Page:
SeeWebsiteForEmail at erdani.org
Thu May 27 07:23:24 PDT 2010
On 05/27/2010 08:23 AM, Steven Schveighoffer wrote:
You're making a number of great points in the four posts starting with
this. Since they sort of augment one another, let me quote and answer
them all here.
> On Thu, 27 May 2010 00:36:24 -0400, Andrei Alexandrescu
> <SeeWebsiteForEmail at erdani.org> wrote:
>> I just implemented a singly-linked list type to illustrate the
>> container abstraction.
>> Please let me know of how you find it. There are a few refinements
>> and ancillary functions to define, but those are pretty clear
>> given the rest.
> Well, one thing I don't like about it is that you cannot do O(1)
> insertion or removal. insertBefore requires O(n) complexity and
> insertAfter requires O(m) complexity. Removal will require O(n)
> complexity, even though it doesn't exist right now.
> Fast removal and insertion are key to having a linked list. I'd
> suggest modifying the range so it uses a Node ** instead, which
> points to the _next element of the previous node of the one currently
> being iterated, or _root if it's the first node in the list.
The performance profile of SList is what one would expect for a
straightforward singly-linked list implemented with nodes, pointer to
root, and the such. You are making a good point that adding one 1-2
extra indirections would lead to improvements of certain primitives.
There have been various experiments with STL-like slist implementations
that dwell on such ideas. See e.g.
with functions like before_begin() in addition to begin(), and also
insert_after() instead of insert().
It has become clear to STL implementors that adding hidden indirections
puts forward_list at a disadvantage compared to the straightforward
lists against which they compete. I want to avoid that by abiding to the
straight storage strategy and deal with its consequences.
> In fact, I'd say that it would be critical to split the insert and
> remove functions to slow (O(n) or greater) versions and fast( O(lg(n)
> or less)) functions. Some algorithms may depend on fast insertion
> and removal, such as mergesort on a linked list.
This is a good idea, which generalizes linearRemove(). I'd suspected if
there's one place to distinguish linear from better, then there ought to
From here we have a fork in the road:
a) Tighten complexity requirements for e.g. insertBefore(Range, Stuff)
and let containers that can't implement them just not have them.
b) Define linearInsertBefore(Range, Stuff) etc.
I'm leaning towards (a) because a list can insert virtually anywhere by
only using insertAfter(Take!Range, Stuff) (which I haven't defined yet
but I will, and which also takes care of the complexity issue) and
> Actualy mergesort could not be implemented without some sort of way
> to restructure the list without allocating new nodes, requiring
> knowledge of the link structure. I'm not sure it could be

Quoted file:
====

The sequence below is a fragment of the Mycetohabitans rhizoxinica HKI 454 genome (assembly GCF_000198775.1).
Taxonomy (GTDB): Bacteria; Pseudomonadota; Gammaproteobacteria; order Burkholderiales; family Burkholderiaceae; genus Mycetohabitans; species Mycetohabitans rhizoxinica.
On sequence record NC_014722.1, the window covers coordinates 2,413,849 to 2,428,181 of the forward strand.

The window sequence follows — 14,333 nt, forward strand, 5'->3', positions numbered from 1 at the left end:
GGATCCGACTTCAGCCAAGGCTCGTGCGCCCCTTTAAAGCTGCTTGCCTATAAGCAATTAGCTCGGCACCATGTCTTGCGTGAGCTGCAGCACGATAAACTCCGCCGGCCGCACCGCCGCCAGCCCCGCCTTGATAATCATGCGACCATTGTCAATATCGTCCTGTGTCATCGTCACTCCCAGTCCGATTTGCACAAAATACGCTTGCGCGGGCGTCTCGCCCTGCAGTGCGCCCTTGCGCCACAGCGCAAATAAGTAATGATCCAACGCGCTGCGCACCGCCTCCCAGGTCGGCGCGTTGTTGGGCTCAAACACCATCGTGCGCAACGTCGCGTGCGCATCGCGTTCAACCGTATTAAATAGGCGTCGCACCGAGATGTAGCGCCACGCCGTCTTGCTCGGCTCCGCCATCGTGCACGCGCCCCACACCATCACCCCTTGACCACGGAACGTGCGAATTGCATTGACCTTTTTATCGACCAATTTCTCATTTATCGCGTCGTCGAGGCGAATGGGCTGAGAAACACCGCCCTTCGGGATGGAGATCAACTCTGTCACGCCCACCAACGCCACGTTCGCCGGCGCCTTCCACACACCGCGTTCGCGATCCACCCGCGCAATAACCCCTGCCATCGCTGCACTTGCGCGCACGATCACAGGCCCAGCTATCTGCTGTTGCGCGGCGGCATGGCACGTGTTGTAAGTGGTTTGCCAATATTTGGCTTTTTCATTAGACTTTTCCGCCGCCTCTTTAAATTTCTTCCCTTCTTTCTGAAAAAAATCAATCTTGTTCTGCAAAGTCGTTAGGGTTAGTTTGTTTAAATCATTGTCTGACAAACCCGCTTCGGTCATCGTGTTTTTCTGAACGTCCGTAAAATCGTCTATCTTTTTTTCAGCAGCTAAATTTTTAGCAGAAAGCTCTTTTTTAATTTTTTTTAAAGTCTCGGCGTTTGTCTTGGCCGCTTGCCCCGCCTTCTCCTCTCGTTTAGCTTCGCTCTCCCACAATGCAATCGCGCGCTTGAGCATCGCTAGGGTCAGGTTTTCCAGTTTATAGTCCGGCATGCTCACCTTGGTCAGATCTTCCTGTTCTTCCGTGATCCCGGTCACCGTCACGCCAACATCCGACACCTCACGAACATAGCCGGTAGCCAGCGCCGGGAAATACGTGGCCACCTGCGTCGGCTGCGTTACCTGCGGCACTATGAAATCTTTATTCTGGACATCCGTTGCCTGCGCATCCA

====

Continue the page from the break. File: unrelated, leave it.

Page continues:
> generic... I'll think about this a bit.
You are entirely right. A mergesort that relies on link shuffling needs
to have intimate knowledge of the node structure. It would most likely
be a member of the list.
> I have another general question in general about these collections.
> Ranges fix a very bad problem with iterators -- non-matching begin
> and end iterators. For example, passing a begin from one list and
> and end from another.
> However, all your range functions such as remove, insertBefore, etc.
> are called via the container type, using a range as an argument. But
> there can be no static verification that a range actually is part of
> a given container. Should there be some requirement that a container
> validates that a range is part of the container before performing the
> operation? This is the case for dcollections.
> In your current implementation of SList, verification seems
> incidental for insertBefore because you must find the previous node
> from the root anyways (and that will throw on enforce if it cannot
> find it). But insertAfter does not, so something like this will
> compile, run, and result in strange behavior:
> auto sl1 = make(SList!int, 1, 2, 3, 4, 5); // I may not have this
> correct, but it's not important auto sl2 = make(SList!int, 6, 7, 8,
> 9, 10);
> auto r1 = sl1; r1.popFront(); r1.popFront();
> auto r2 = take(r1, 2); sl2.insertAfter(r2, 666); // actually inserts
> into sl1
It's a good question.
My current view of the matter is to maximize library flexibility and
versatility. Following the adage that you can build safe on fast but not
the other way around, I'd go with the following philosophy: checking of
range membership to their collections should be made only to the extent
of ensuring memory safety. Beyond that, if efficiency is in tension with
verifiability (as is the case with your example above), leave it to the
programmer or the supra-structure to correctly pair collections with
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